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Feeling the Effects of Higher Ed Cuts


      We are now beginning to see the firsthand effects of the drastically reduced state spending on higher education in Pennsylvania. The 2011-2012 budget brought on cuts to the tune of 19 percent for state-related universities, 18 percent for state system schools, and 10 percent for community colleges.

      It has already been announced that fourteen state-owned universities will raise tuition 7.5 percent next year. The increases for resident students will push the annual cost of tuition from $5,804 to $6,240. The State System of Higher Education board also increased the technology fee that all students pay by 50 percent, or $116 a year, to $348 annually. University of Pittsburgh tuition is going up 8.5 percent. Temple University increased its tuition by nearly 10 percent. Others may follow suit.

      At a time where middle-class families are struggling to pay the bills, and it is imperative to make sure young men and women in Pennsylvania are given every opportunity to succeed and compete in the workforce, the rationale behind such short-sighted cuts is difficult to fathom. Of the 120,000 students enrolled at state system campuses, nearly 106,000 are Pennsylvania residents. We must work to help young Pennsylvanians, not to drive them away.

     Pennsylvania ended June with a surplus of $785 million. Nationally, unemployment numbers have been disappointing, but the fact that our revenue picture in Pennsylvania is starting to look a bit rosier illustrates that investments which we have made in education and job creation have been working. Now is not the time to abandon these strategies which are bringing success.

      To read more about higher education tuition in Pennsylvania:

Our Community Colleges – One of the Keys to our Economic Success Statewide

Senate Democratic Leader Jay Costa talks with Becky Abrams, director of the Squirrel Hill Community Food Pantry, and state Rep. Dan Frankel

      This spring, I spent a memorable evening with nearly 200 guests of the Community College of Allegheny County at Heinz Field. It was humbling to be honored at their Legends in Leadership Gala. University of Pittsburgh Chancellor Mark Nordenberg, Ron and Judy Davenport, Morgan O'Brien, and Alice McKenna were also presented with the 2011 Legends Award. The event also grossed $130,000 for the CCAC Educational Foundation.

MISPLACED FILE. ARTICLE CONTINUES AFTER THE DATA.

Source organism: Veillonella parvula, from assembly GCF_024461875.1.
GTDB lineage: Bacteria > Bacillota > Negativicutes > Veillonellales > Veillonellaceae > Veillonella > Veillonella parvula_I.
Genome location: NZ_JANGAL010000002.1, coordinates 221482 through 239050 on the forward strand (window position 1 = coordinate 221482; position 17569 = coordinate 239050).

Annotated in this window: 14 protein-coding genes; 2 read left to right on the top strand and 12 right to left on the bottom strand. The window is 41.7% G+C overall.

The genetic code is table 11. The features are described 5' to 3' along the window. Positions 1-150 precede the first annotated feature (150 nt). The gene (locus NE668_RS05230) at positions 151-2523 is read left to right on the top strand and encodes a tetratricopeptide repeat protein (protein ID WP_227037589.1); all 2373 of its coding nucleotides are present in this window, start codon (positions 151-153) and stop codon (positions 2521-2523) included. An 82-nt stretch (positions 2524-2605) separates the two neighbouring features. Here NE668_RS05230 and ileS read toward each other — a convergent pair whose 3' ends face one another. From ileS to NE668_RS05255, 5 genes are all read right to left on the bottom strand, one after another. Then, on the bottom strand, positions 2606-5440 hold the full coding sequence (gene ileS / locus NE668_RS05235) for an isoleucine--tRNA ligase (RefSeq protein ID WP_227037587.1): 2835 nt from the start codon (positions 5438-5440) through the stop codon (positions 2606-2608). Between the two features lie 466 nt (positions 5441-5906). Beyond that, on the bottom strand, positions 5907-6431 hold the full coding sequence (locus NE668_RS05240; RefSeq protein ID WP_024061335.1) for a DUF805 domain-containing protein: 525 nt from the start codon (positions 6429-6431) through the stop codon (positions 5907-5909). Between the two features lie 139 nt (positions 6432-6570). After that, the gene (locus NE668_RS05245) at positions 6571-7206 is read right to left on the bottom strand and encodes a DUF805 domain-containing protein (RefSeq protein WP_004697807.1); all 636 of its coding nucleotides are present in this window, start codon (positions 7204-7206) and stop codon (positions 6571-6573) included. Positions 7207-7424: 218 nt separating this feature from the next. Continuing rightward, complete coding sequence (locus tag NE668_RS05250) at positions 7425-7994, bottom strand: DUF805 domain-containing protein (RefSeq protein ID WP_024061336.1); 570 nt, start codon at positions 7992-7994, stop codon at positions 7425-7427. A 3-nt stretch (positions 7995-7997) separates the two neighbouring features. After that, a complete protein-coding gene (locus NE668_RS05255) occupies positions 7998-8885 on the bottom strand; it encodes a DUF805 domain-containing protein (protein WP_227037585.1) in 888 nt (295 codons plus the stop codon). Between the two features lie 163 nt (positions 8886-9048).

As a former adjunct professor and current member of the Board of Trustees, my history with Community College of Allegheny County is a long and rewarding one. I look forward to working with CCAC in the years to come.

      Now, more than ever, people are relying on our community colleges to get vital training to either get into the job market or stay in the job market – something that has become increasingly difficult to do.

CCAC President Alex Johnson and Sen. Jay Costa

      CCAC is doing its part with programs like its “Workforce Fast Tracks” short-term training program which is designed to train or re-train individuals to enter the workforce in six to eight months or less and its “Career Transition Center for Dislocated Workers” which has helped countless students with tuition costs through the difficult times of unemployment.

      Those programs include Information Technology Support, Business Management, Early Education & Childhood Development and more.

      I am pleased to be a part of such an institution which is responsive to the needs of our community and doing its part every day to make sure that our area and its people have the tools they need to succeed.

      The Mission of the Community College of Allegheny County is “to provide affordable access to quality education and offer a dynamic, diverse and supportive learning environment that prepares the region’s residents for academic, professional and personal success in our changing global society.”

      During these tough times, I appreciate their mission and all that CCAC does for our community.

      To learn more about CCAC: http://www.ccac.edu/

CCAC's 2011 Legends in Leadership Award Winners: Morgan K. O’Brien, President and Chief Executive Officer of Peoples Natural Gas Company LLC; Mark A. Nordenberg, Chancellor and Chief Executive Officer of the University of Pittsburgh; Senator Jay Costa; Alice E. McKenna, PhD; Judith M. Davenport, DMD; and Ronald R. Davenport, Sr.

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